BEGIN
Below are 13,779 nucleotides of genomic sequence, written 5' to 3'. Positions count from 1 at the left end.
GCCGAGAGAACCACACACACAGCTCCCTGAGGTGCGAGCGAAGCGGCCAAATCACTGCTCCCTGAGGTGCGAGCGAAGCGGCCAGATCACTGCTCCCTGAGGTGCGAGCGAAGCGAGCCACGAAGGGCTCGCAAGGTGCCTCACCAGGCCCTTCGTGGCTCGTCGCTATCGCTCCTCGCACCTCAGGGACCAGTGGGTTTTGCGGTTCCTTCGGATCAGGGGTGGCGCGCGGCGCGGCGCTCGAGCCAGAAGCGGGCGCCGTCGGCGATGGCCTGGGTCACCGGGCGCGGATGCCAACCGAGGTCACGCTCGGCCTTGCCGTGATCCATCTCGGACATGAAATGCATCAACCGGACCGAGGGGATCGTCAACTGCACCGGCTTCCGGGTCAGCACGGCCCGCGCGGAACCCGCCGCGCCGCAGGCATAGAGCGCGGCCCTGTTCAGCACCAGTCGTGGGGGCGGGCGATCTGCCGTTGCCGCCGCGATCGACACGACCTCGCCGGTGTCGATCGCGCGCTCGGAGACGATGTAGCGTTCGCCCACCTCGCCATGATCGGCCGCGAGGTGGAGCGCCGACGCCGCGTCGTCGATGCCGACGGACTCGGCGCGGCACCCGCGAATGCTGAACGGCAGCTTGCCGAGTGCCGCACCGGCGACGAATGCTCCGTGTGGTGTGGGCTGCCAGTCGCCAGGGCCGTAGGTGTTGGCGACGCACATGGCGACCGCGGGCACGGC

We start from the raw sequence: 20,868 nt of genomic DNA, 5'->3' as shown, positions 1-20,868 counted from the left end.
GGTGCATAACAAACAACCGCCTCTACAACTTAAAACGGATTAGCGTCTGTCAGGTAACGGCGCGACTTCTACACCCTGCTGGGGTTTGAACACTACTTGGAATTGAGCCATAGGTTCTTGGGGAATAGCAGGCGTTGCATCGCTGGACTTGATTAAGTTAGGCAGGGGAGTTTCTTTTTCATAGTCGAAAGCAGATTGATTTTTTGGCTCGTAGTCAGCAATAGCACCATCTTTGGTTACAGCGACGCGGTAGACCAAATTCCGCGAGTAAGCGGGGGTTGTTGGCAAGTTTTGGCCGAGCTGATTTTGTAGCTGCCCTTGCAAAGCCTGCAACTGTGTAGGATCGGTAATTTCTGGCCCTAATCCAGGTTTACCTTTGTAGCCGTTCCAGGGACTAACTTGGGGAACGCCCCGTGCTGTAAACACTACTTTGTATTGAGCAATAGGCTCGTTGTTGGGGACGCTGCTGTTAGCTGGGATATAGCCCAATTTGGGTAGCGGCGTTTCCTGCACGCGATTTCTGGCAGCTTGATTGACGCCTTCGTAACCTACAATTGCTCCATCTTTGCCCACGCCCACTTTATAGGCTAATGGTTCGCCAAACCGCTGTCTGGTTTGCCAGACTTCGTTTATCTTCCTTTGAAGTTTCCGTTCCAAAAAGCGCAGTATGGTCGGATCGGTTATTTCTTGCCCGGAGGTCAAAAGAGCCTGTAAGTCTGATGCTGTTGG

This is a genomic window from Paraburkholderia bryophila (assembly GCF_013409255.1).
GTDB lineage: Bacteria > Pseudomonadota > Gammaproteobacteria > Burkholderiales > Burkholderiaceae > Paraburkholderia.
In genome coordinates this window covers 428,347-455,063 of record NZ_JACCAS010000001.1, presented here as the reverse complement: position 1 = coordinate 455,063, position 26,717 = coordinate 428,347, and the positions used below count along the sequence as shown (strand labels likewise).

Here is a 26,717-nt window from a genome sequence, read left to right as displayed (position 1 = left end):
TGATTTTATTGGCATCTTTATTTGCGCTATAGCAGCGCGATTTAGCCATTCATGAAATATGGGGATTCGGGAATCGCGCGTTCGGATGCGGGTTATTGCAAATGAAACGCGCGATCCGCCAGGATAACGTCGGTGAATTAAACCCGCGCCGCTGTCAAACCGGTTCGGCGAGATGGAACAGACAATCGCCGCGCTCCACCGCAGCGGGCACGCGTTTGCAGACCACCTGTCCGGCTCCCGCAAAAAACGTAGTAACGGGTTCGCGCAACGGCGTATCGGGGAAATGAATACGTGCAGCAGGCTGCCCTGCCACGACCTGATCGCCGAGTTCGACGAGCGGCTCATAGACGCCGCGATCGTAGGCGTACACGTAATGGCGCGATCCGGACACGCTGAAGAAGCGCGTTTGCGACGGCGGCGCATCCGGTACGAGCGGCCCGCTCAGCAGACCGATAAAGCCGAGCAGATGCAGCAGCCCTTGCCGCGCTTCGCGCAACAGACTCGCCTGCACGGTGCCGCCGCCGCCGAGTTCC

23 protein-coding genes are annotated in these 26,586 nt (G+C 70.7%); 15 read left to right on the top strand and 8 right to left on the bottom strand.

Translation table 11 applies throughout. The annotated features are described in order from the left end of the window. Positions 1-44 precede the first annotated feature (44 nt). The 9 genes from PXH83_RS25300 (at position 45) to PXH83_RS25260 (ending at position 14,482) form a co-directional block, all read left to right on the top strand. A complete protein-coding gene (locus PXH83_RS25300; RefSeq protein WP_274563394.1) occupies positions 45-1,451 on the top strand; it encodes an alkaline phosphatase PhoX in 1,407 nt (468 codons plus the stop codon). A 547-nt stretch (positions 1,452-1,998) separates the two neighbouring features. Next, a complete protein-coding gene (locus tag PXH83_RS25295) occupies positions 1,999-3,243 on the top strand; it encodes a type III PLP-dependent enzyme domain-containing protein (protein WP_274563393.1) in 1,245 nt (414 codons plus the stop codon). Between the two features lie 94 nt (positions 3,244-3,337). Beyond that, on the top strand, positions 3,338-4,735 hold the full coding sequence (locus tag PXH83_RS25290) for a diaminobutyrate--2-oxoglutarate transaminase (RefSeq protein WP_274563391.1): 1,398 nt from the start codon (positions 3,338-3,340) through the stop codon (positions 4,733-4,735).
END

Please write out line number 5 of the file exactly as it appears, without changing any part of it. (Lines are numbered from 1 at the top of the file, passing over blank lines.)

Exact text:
This is a genomic window from Paraburkholderia bryophila (assembly GCF_013409255.1).